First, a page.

Sometimes this needs to happen in very practical ways and not just on a spiritual level. At Pilgrims Way Church in East Ham we regularly announce at our morning worship that coffee will be served after the service in the Myrtle Hall and that everyone is welcome to stay. However, we do not tell people where the Myrtle Hall is! They know that there is a well somewhere which they can draw from but they don’t know how to find it!
When we meet together on our ecumenical journey, one of our tasks is to enable one another to drink from our wells – to give one another a bucket so that we can access the hidden depths of each other’s tradition – to help one another understand what is it that we are drawing on and why we find it so life-giving.
This is not a competitive sharing. It is a recognition of our common humanity and our shared thirst. When we meet someone from a different tradition, or someone who has come to our church for the first time, or someone who doesn’t go to church at all, let’s say to one another: Give me a drink. Give me a taste of what re-sources your life. Give me a bucket for the well is deep.
I trained for the ordained ministry at Queen’s College in Birmingham which is an ecumenical college. Methodist Anglican and United Reformed Church students all lived, studied, ate and worshipped together. Once a year students from Oscott, the Roman Catholic Seminary in Birmingham would come and spend two weeks with us and our final year students would go and spend two weeks with their Catholic brothers. I can still remember a drama which was enacted by a small ecumenical group during one of the worship services we had at Queen’s when the Catholic students were with us. The group had a large rucksack into which they were trying to cram everything they thought they needed for their ecumenical journey. The Catholics had a huge statue of Mary which they wanted to bring with them. The Methodists had a tray of little communion glasses! The United Reformed Church students had a large wooden cross and the Anglicans had a bag full of books, candles and vestments! It became clear very quickly that it would not be possible to take all these treasures on the journey and that some things would have to be left behind.
When Jesus’ disciples appear and find him talking to the Samaritan woman, she leaves her water jar behind and goes back to the city. Our encounter with others on the ecumenical journey may mean that we also have to leave something behind. That is often the stumbling block. We don’t want to let go of those parts of our tradition which we treasure but which others don’t want to accept. We could come up with a whole list of what these things are. Women Bishops is one recent example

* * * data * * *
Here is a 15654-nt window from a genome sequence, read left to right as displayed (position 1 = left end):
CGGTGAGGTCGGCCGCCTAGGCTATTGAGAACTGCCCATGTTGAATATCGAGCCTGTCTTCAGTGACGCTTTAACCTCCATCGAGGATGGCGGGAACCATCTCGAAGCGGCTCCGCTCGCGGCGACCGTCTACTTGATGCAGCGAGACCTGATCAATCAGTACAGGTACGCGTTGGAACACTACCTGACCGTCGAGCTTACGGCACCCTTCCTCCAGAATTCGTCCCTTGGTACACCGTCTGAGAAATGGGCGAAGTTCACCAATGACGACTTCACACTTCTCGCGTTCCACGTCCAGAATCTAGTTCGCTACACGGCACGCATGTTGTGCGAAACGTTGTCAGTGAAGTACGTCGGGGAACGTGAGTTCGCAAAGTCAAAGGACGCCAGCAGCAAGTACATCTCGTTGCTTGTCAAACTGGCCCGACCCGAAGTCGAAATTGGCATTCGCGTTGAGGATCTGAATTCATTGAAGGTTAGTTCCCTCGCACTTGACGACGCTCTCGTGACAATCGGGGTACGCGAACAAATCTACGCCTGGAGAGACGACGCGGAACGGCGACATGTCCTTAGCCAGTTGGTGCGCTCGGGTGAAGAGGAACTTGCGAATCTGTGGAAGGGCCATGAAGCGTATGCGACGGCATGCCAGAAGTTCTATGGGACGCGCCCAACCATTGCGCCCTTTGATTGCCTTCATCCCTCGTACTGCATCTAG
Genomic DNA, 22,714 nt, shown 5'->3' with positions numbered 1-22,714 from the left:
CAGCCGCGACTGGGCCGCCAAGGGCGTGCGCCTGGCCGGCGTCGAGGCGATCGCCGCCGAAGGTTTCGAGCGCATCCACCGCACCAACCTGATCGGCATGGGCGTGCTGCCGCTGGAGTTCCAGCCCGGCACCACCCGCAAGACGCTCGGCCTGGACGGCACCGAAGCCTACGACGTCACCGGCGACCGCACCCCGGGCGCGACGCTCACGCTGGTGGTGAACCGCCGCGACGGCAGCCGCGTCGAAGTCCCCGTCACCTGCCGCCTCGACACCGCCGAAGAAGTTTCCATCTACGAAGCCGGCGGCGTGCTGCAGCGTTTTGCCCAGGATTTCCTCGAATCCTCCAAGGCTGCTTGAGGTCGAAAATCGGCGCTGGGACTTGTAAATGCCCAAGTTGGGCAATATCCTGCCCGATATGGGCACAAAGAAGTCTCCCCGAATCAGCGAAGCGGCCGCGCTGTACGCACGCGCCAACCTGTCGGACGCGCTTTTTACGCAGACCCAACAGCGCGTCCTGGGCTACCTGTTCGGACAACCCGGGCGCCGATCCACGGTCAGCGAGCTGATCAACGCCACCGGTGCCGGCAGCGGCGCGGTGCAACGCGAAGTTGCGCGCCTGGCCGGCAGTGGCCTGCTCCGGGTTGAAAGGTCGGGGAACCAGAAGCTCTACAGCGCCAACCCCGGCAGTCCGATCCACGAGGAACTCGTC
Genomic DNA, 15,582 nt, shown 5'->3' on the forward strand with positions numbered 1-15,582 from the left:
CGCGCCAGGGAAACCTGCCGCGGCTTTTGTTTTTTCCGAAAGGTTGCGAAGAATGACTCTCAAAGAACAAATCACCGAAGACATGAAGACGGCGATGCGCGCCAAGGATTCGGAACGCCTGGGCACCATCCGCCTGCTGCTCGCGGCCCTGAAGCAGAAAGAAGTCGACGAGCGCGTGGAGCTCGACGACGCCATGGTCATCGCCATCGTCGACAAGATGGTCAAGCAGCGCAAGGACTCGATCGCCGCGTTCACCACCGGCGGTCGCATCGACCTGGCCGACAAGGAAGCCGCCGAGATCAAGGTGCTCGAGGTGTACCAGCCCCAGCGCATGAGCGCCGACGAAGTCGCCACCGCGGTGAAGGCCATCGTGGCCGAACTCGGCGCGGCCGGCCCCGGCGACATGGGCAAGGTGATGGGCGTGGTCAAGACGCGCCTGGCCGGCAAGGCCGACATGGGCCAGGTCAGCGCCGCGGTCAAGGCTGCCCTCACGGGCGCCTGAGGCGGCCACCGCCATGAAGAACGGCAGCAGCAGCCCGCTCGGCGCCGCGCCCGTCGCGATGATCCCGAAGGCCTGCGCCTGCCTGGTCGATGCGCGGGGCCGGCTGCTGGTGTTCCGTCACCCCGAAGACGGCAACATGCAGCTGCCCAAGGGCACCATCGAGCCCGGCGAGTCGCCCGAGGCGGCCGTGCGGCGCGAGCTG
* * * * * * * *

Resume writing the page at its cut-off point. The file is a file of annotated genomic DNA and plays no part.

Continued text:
The Samaritan woman was able to leave her water jar behind because she had found something better. She had come to her own well to draw water. At the well, she met someone from a different tradition. She enabled him to drink from her well. He enabled her to leave behind her empty container in order to go back and share the fullness of Christ with her community.
What do you carry home from your ecumenical encounters? Do you carry home water from your own well without having shared it with anyone? Or do you carry home news of an encounter which you are just bursting to share because you have found someone who shares your thirst for God and has given you new insights into the source of your life?
The Samaritan woman leaves behind her container because she herself has become the container. She is bubbling over with the life-giving gospel of Christ.
So if you are feeling tired out by the ecumenical journey, I pray that the story of Jesus’ encounter with the women at the well will revive you and your church and community; that it will remind you of the thirst for living water which we all share whatever well we normally drink from; and that it will re-source you both to share the treasures of your tradition with others and to take away with you something different and even more life-giving than that which you expected to find.
Revd Nicola Vidamour.
Superintendent of the Newham Methodist circuit and minister at Pilgrims Way Congregational and Methodist church in East Ham.
Text used with permission.